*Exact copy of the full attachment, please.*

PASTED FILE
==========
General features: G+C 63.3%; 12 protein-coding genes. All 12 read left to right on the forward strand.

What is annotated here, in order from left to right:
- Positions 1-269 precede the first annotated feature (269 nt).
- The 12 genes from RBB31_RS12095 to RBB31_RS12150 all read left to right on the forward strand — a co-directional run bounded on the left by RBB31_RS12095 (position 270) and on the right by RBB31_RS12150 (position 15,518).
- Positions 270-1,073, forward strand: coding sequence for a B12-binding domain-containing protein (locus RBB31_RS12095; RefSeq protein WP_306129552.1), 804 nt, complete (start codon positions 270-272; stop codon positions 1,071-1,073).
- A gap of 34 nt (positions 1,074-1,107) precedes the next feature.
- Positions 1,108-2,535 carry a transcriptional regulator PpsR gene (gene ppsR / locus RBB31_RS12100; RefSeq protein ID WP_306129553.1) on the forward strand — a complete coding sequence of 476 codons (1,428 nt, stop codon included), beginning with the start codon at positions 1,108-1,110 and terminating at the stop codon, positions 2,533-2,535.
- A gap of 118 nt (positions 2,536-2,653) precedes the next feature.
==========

General features: G+C 63.3%; 12 protein-coding genes. All 12 read left to right on the forward strand.

What is annotated here, in order from left to right:
- Positions 1-269 precede the first annotated feature (269 nt).
- The 12 genes from RBB31_RS12095 to RBB31_RS12150 all read left to right on the forward strand — a co-directional run bounded on the left by RBB31_RS12095 (position 270) and on the right by RBB31_RS12150 (position 15,518).
- Positions 270-1,073, forward strand: coding sequence for a B12-binding domain-containing protein (locus RBB31_RS12095; RefSeq protein WP_306129552.1), 804 nt, complete (start codon positions 270-272; stop codon positions 1,071-1,073).
- A gap of 34 nt (positions 1,074-1,107) precedes the next feature.
- Positions 1,108-2,535 carry a transcriptional regulator PpsR gene (gene ppsR / locus RBB31_RS12100; RefSeq protein ID WP_306129553.1) on the forward strand — a complete coding sequence of 476 codons (1,428 nt, stop codon included), beginning with the start codon at positions 1,108-1,110 and terminating at the stop codon, positions 2,533-2,535.
- A gap of 118 nt (positions 2,536-2,653) precedes the next feature.